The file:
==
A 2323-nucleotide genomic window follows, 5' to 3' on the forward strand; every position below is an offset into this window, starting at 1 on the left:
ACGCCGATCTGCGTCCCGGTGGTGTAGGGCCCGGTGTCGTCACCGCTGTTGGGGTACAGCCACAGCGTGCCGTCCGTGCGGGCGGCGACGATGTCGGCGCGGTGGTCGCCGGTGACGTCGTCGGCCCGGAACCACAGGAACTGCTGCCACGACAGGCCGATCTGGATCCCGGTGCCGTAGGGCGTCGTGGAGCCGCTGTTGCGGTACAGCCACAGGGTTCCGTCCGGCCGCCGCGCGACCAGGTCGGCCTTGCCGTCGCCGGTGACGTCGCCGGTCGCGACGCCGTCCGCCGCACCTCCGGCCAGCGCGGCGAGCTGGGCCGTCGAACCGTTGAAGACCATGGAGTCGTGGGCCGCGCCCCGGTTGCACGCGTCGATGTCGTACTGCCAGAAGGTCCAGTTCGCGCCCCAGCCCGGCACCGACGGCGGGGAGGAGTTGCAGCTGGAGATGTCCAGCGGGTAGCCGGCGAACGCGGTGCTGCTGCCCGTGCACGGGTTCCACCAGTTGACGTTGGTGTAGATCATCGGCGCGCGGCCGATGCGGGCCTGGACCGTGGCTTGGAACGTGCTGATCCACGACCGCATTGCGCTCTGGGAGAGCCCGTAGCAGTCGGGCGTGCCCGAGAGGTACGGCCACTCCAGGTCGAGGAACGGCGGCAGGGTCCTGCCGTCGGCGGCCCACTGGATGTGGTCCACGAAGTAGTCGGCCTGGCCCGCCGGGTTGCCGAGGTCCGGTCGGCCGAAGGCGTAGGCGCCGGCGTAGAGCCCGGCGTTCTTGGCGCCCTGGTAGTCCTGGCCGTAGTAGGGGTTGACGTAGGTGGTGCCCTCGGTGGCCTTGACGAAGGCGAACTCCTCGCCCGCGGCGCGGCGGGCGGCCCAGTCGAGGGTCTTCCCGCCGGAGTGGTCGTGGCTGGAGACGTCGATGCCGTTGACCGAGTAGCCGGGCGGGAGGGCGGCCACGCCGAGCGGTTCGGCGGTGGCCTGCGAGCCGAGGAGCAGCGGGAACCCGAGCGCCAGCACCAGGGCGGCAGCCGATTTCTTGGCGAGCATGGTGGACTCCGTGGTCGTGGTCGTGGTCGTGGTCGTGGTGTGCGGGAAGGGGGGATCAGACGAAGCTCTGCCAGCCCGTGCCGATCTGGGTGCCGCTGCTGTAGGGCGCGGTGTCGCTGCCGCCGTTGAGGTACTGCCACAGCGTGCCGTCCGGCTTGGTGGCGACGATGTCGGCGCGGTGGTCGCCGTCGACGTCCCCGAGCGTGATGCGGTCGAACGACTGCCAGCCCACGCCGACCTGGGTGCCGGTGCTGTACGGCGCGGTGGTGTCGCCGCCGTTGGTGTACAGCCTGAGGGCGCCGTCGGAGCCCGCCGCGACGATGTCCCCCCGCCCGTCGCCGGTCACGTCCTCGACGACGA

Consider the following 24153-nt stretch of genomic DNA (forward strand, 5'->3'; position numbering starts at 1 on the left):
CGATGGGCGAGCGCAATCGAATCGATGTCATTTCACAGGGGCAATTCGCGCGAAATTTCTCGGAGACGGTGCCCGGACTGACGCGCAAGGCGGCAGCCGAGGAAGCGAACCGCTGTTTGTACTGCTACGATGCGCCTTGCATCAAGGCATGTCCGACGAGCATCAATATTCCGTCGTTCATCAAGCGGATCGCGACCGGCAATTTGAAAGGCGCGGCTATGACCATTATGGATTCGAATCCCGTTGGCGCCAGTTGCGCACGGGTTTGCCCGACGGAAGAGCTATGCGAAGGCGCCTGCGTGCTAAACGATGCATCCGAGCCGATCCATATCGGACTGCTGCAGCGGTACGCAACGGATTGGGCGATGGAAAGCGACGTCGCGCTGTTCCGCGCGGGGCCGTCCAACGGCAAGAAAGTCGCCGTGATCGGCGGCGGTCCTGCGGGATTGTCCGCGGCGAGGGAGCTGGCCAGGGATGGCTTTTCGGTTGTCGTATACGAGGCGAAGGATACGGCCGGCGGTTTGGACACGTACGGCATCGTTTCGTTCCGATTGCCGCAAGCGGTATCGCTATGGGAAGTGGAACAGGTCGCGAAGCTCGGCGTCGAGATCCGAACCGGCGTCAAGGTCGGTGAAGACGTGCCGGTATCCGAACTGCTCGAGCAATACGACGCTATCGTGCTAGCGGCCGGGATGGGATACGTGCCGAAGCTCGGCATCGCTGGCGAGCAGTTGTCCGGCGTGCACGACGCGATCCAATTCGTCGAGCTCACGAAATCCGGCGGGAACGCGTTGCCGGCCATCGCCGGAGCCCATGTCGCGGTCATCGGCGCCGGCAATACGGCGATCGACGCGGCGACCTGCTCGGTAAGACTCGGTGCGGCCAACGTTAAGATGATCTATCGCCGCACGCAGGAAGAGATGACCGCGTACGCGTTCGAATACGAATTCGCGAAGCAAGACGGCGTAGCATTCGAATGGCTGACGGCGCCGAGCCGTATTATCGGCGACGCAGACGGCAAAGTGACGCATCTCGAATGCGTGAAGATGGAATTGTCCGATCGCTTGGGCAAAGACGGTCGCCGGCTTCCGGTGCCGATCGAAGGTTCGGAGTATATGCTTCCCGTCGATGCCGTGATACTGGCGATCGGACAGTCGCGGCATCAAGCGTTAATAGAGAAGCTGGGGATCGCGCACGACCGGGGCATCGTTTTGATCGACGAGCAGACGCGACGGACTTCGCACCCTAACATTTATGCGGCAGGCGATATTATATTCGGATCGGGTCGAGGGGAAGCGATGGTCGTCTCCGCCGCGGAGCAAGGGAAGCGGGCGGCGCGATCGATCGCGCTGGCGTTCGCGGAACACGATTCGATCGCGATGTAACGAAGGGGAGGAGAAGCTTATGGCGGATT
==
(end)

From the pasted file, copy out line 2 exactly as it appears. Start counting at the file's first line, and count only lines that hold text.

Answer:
ACGCCGATCTGCGTCCCGGTGGTGTAGGGCCCGGTGTCGTCACCGCTGTTGGGGTACAGCCACAGCGTGCCGTCCGTGCGGGCGGCGACGATGTCGGCGCGGTGGTCGCCGGTGACGTCGTCGGCCCGGAACCACAGGAACTGCTGCCACGACAGGCCGATCTGGATCCCGGTGCCGTAGGGCGTCGTGGAGCCGCTGTTGCGGTACAGCCACAGGGTTCCGTCCGGCCGCCGCGCGACCAGGTCGGCCTTGCCGTCGCCGGTGACGTCGCCGGTCGCGACGCCGTCCGCCGCACCTCCGGCCAGCGCGGCGAGCTGGGCCGTCGAACCGTTGAAGACCATGGAGTCGTGGGCCGCGCCCCGGTTGCACGCGTCGATGTCGTACTGCCAGAAGGTCCAGTTCGCGCCCCAGCCCGGCACCGACGGCGGGGAGGAGTTGCAGCTGGAGATGTCCAGCGGGTAGCCGGCGAACGCGGTGCTGCTGCCCGTGCACGGGTTCCACCAGTTGACGTTGGTGTAGATCATCGGCGCGCGGCCGATGCGGGCCTGGACCGTGGCTTGGAACGTGCTGATCCACGACCGCATTGCGCTCTGGGAGAGCCCGTAGCAGTCGGGCGTGCCCGAGAGGTACGGCCACTCCAGGTCGAGGAACGGCGGCAGGGTCCTGCCGTCGGCGGCCCACTGGATGTGGTCCACGAAGTAGTCGGCCTGGCCCGCCGGGTTGCCGAGGTCCGGTCGGCCGAAGGCGTAGGCGCCGGCGTAGAGCCCGGCGTTCTTGGCGCCCTGGTAGTCCTGGCCGTAGTAGGGGTTGACGTAGGTGGTGCCCTCGGTGGCCTTGACGAAGGCGAACTCCTCGCCCGCGGCGCGGCGGGCGGCCCAGTCGAGGGTCTTCCCGCCGGAGTGGTCGTGGCTGGAGACGTCGATGCCGTTGACCGAGTAGCCGGGCGGGAGGGCGGCCACGCCGAGCGGTTCGGCGGTGGCCTGCGAGCCGAGGAGCAGCGGGAACCCGAGCGCCAGCACCAGGGCGGCAGCCGATTTCTTGGCGAGCATGGTGGACTCCGTGGTCGTGGTCGTGGTCGTGGTCGTGGTGTGCGGGAAGGGGGGATCAGACGAAGCTCTGCCAGCCCGTGCCGATCTGGGTGCCGCTGCTGTAGGGCGCGGTGTCGCTGCCGCCGTTGAGGTACTGCCACAGCGTGCCGTCCGGCTTGGTGGCGACGATGTCGGCGCGGTGGTCGCCGTCGACGTCCCCGAGCGTGATGCGGTCGAACGACTGCCAGCCCACGCCGACCTGGGTGCCGGTGCTGTACGGCGCGGTGGTGTCGCCGCCGTTGGTGTACAGCCTGAGGGCGCCGTCGGAGCCCGCCGCGACGATGTCCCCCCGCCCGTCGCCGGTCACGTCCTCGACGACGA